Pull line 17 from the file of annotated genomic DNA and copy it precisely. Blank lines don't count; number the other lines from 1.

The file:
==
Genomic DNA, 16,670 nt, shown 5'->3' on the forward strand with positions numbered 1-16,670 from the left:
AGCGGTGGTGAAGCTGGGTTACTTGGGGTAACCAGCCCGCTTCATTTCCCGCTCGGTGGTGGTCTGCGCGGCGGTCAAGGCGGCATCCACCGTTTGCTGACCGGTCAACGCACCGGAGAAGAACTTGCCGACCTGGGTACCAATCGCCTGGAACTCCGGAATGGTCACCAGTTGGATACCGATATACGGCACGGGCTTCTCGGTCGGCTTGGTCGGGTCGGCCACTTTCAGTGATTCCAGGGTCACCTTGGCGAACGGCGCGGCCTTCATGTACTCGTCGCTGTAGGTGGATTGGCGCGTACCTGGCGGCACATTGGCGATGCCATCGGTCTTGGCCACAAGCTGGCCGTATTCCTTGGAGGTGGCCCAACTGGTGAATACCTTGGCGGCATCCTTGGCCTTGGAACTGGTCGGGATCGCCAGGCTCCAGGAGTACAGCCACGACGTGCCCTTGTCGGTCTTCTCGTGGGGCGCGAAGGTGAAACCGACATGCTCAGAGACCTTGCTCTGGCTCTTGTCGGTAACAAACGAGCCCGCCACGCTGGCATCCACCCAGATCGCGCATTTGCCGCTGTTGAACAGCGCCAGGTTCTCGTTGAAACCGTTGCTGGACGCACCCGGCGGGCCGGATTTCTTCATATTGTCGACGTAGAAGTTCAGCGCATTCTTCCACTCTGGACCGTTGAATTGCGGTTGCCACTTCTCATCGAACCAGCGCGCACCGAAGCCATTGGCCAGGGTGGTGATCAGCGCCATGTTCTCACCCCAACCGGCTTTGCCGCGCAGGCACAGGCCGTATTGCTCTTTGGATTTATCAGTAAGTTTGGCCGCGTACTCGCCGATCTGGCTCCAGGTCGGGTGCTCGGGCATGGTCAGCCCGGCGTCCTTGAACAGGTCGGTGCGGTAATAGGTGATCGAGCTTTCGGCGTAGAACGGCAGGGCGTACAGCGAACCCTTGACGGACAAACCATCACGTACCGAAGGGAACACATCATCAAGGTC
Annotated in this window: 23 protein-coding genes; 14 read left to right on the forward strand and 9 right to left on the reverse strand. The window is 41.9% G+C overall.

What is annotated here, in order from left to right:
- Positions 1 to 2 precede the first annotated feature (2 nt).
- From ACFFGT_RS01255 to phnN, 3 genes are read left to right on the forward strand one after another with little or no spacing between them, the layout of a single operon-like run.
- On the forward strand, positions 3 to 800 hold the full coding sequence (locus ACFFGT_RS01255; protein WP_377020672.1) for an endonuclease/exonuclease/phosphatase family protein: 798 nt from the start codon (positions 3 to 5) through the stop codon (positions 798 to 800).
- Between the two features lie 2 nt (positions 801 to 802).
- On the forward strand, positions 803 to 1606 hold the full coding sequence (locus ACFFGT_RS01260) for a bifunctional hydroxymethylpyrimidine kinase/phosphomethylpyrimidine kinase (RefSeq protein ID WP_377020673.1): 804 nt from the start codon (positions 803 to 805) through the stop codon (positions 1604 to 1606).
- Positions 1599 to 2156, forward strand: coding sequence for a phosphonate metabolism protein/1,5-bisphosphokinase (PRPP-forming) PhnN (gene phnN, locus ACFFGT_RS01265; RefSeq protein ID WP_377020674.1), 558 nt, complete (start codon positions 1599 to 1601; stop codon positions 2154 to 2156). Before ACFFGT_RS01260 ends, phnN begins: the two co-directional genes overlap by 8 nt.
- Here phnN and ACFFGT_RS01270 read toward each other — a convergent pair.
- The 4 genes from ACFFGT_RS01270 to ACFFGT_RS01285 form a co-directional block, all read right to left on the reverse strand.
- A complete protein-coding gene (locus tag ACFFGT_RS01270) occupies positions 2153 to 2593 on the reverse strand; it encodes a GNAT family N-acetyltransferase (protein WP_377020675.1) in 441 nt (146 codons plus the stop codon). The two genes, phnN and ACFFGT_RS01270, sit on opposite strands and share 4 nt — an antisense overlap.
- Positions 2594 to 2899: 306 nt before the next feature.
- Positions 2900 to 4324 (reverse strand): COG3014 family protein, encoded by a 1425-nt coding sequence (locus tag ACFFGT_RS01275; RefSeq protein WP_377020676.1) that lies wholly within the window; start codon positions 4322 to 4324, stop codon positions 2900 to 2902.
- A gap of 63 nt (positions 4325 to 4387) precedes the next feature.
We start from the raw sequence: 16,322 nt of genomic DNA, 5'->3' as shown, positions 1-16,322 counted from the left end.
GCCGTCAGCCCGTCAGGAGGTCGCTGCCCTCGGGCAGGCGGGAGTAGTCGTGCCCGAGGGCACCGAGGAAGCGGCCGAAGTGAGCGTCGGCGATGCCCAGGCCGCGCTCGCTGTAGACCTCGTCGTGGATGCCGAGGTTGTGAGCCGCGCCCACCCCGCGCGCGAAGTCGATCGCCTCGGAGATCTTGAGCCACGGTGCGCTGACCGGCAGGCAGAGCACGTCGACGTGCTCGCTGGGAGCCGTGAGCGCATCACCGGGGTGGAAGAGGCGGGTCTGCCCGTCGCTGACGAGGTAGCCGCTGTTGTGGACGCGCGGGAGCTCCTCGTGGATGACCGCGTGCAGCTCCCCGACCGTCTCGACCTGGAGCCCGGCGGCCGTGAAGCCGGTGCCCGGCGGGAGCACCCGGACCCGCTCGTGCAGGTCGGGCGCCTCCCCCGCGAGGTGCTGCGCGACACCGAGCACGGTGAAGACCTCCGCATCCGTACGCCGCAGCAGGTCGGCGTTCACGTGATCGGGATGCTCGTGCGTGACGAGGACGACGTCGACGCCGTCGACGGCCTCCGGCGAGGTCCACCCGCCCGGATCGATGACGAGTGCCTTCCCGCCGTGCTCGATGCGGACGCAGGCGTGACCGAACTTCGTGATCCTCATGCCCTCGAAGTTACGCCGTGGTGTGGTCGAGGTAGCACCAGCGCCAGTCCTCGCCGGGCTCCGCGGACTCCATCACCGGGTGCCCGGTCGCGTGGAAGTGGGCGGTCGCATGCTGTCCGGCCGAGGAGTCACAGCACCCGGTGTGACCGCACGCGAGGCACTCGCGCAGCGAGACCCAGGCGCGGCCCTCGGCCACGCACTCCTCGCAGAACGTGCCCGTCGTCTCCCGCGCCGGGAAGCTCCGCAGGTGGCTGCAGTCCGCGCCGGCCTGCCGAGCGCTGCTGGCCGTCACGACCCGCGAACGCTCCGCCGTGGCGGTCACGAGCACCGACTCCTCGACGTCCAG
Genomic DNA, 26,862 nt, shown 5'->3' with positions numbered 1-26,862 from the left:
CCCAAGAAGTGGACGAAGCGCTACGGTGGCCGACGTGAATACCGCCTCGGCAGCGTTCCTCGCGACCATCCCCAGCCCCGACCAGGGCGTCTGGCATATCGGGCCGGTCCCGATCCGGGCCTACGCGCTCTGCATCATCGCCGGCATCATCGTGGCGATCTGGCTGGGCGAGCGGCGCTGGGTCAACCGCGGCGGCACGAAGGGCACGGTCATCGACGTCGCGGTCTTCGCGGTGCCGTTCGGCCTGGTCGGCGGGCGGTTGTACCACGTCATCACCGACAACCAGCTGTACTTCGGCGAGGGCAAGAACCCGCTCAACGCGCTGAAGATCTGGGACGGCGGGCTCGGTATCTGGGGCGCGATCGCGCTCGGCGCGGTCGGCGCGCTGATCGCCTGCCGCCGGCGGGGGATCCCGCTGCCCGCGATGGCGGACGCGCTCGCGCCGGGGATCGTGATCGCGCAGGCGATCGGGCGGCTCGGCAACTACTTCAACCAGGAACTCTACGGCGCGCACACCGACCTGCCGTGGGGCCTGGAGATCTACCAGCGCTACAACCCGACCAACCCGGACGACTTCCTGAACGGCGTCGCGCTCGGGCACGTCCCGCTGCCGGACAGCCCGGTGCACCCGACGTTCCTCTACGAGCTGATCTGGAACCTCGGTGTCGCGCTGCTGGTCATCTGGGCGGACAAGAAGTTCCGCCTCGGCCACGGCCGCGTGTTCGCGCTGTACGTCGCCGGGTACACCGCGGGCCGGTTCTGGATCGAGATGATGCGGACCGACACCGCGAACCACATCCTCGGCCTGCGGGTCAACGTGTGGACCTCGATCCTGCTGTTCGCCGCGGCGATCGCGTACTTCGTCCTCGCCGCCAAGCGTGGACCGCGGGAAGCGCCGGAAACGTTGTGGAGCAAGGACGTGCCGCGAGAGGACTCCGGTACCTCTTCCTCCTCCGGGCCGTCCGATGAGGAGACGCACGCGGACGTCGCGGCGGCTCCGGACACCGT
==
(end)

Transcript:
We start from the raw sequence: 16,322 nt of genomic DNA, 5'->3' as shown, positions 1-16,322 counted from the left end.